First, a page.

Palette Tranquility is being exhibited at Le Patio at the hotel for two months, showcasing the work of four talented artists – Karine Roche, Annabelle Smith Bigno, Leila Barakat Mukhaimer and Anneke Bester – that’ll make you feel like you’re “walking on clouds”.
Free. Until early April. Habtoor Palace, LXR Hotels & Resorts, Al Habtoor City (04 435 5555).
This is an excellent way to learn more about the religious and cultural traditions of the region. Guided tours run four days a week and last around 90 minutes. Be sure to dress respectfully – long trousers for men and long skirts and headscarves for women.
Dhs10. Tours start at 10am on Sun, Tue, Thu & Sat. Jumeirah Beach Road, Jumeriah 1, www.cultures.ae (04 353 6666).
Designed to look like an Arabian citadel from centuries ago, this 442-seater theatre was the first to be built in the city. Everything from Shakespeare to pantomimes finds a home here. It’s a strong venue for kids’ shows.
Prices and dates vary. Madinat Jumeirah, www.madinattheatre.com (04 366 6546).
Theatre by QE2
The renovated world-famous cruise liner is a permanent hotel, restaurant and tourist attraction anchored in Old Dubai. Plus, it has a 515-seater theatre that will welcome shows such as Alice in Wonderland and Motown.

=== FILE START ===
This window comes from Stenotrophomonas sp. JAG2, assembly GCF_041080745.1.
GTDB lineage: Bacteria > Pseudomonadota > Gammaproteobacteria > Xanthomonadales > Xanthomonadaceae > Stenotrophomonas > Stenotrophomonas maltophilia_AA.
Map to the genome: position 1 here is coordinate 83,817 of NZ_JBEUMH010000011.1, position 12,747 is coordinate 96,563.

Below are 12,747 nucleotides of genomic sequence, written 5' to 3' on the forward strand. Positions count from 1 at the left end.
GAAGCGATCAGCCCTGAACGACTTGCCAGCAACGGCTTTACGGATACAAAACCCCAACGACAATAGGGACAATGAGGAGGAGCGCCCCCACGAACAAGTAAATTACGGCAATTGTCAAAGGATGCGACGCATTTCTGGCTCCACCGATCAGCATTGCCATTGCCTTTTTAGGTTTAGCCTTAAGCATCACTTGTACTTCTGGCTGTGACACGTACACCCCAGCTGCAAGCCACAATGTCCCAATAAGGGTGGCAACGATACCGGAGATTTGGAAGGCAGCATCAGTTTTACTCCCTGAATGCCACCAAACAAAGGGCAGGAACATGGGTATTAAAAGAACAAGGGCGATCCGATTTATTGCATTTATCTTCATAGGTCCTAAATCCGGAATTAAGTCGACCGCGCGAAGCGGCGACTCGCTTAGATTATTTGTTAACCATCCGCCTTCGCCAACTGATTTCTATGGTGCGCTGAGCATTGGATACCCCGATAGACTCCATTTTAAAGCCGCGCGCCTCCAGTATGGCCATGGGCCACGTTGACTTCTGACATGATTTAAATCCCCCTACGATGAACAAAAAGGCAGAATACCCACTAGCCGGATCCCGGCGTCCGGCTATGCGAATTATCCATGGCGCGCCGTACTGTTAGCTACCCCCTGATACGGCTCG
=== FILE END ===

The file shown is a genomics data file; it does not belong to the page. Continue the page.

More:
Prices and dates vary. Theatre by QE2, QE2, Port Rashid, www.theatrebyqe2.com (04 526 8888).
Join a series of workshops, classes and public programmes including life drawing and acrylic painting classes. They are run for all ages and all abilities in Alserkal Avenue.
Prices and dates vary. Unit 74, Alserkal Avenue, Al Quoz, www.thejamjardubai.com (04 341 7303).
While Dubai is a regular fixture on scores of the world’s travelling troupes and West End and Broadway’s performers’ calendars, The Junction aims to be a place where locals, residents and aspiring regional acts can hone their skills and express themselves.
Unit H72, Alserkal Avenue, Street 8, Al Quoz, www.thejunctiondubai.com (04 338 8525).
The Workshop Dubai
A stunning two-storey villa bathed in natural light doesn’t seem like an obvious choice for an art gallery, but that’s what you’ll find here. The multi-concept space exhibits and sells any number of artworks, custom-made furniture, smart gadgets and antiques.
Free. Open daily 8am-11pm. 23B Street, Jumeirah (055 136 9454).
For 15 years, XVA has been the home of contemporary Middle Eastern art in Dubai. There’s an ever-changing roster of exhibitions on display plus stalls selling bespoke paintings, sculptures, posters and more.
Free. Open daily 10am-6pm. Al Fahidi Street, Bur Dubai, www.xvagallery.com (04 353 5383).
This stylish Al Quoz pop-up space is home to a wide range of unique film and video productions. It can be used to screen films, create films, host events and is a regular home for amateur stand-up comedy shows.
Prices and dates vary. 4B Street, Al Quoz (04 221 2160).
The UAE’s east coast is sought out en masse every summer by those looking to escape the heat. But it doesn’t just serve as a refuge for the sweltering, the emirate has some excellent historical sights to visit throughout the year.